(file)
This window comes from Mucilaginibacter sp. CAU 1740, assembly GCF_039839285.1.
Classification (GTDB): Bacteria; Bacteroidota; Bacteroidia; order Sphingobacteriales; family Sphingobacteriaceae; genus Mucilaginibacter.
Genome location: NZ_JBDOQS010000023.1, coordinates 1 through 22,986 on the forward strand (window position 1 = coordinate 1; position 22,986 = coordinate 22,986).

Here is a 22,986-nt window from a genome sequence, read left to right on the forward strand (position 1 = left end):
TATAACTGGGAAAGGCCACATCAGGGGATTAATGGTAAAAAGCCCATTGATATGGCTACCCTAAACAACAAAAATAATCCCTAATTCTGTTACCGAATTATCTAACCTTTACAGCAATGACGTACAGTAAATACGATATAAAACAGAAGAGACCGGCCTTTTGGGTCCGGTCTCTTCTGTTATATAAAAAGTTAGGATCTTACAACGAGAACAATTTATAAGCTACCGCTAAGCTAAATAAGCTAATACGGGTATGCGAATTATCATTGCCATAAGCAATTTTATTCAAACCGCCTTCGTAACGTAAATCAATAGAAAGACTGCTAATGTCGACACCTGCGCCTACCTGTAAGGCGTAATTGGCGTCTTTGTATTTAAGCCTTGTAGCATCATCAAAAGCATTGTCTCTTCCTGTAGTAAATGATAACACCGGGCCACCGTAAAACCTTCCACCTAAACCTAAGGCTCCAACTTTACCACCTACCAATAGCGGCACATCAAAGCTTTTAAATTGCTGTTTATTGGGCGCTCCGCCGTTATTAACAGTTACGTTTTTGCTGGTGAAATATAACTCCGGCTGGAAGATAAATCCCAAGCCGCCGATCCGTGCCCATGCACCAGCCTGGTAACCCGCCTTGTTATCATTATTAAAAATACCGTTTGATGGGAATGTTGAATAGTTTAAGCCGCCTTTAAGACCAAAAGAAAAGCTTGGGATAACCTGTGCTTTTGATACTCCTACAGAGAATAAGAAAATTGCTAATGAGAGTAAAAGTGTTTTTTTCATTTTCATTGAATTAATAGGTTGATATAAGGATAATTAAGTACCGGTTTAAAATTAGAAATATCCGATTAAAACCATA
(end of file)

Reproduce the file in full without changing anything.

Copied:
This window comes from Mucilaginibacter sp. CAU 1740, assembly GCF_039839285.1.
Classification (GTDB): Bacteria; Bacteroidota; Bacteroidia; order Sphingobacteriales; family Sphingobacteriaceae; genus Mucilaginibacter.
Genome location: NZ_JBDOQS010000023.1, coordinates 1 through 22,986 on the forward strand (window position 1 = coordinate 1; position 22,986 = coordinate 22,986).

Here is a 22,986-nt window from a genome sequence, read left to right on the forward strand (position 1 = left end):
TATAACTGGGAAAGGCCACATCAGGGGATTAATGGTAAAAAGCCCATTGATATGGCTACCCTAAACAACAAAAATAATCCCTAATTCTGTTACCGAATTATCTAACCTTTACAGCAATGACGTACAGTAAATACGATATAAAACAGAAGAGACCGGCCTTTTGGGTCCGGTCTCTTCTGTTATATAAAAAGTTAGGATCTTACAACGAGAACAATTTATAAGCTACCGCTAAGCTAAATAAGCTAATACGGGTATGCGAATTATCATTGCCATAAGCAATTTTATTCAAACCGCCTTCGTAACGTAAATCAATAGAAAGACTGCTAATGTCGACACCTGCGCCTACCTGTAAGGCGTAATTGGCGTCTTTGTATTTAAGCCTTGTAGCATCATCAAAAGCATTGTCTCTTCCTGTAGTAAATGATAACACCGGGCCACCGTAAAACCTTCCACCTAAACCTAAGGCTCCAACTTTACCACCTACCAATAGCGGCACATCAAAGCTTTTAAATTGCTGTTTATTGGGCGCTCCGCCGTTATTAACAGTTACGTTTTTGCTGGTGAAATATAACTCCGGCTGGAAGATAAATCCCAAGCCGCCGATCCGTGCCCATGCACCAGCCTGGTAACCCGCCTTGTTATCATTATTAAAAATACCGTTTGATGGGAATGTTGAATAGTTTAAGCCGCCTTTAAGACCAAAAGAAAAGCTTGGGATAACCTGTGCTTTTGATACTCCTACAGAGAATAAGAAAATTGCTAATGAGAGTAAAAGTGTTTTTTTCATTTTCATTGAATTAATAGGTTGATATAAGGATAATTAAGTACCGGTTTAAAATTAGAAATATCCGATTAAAACCATA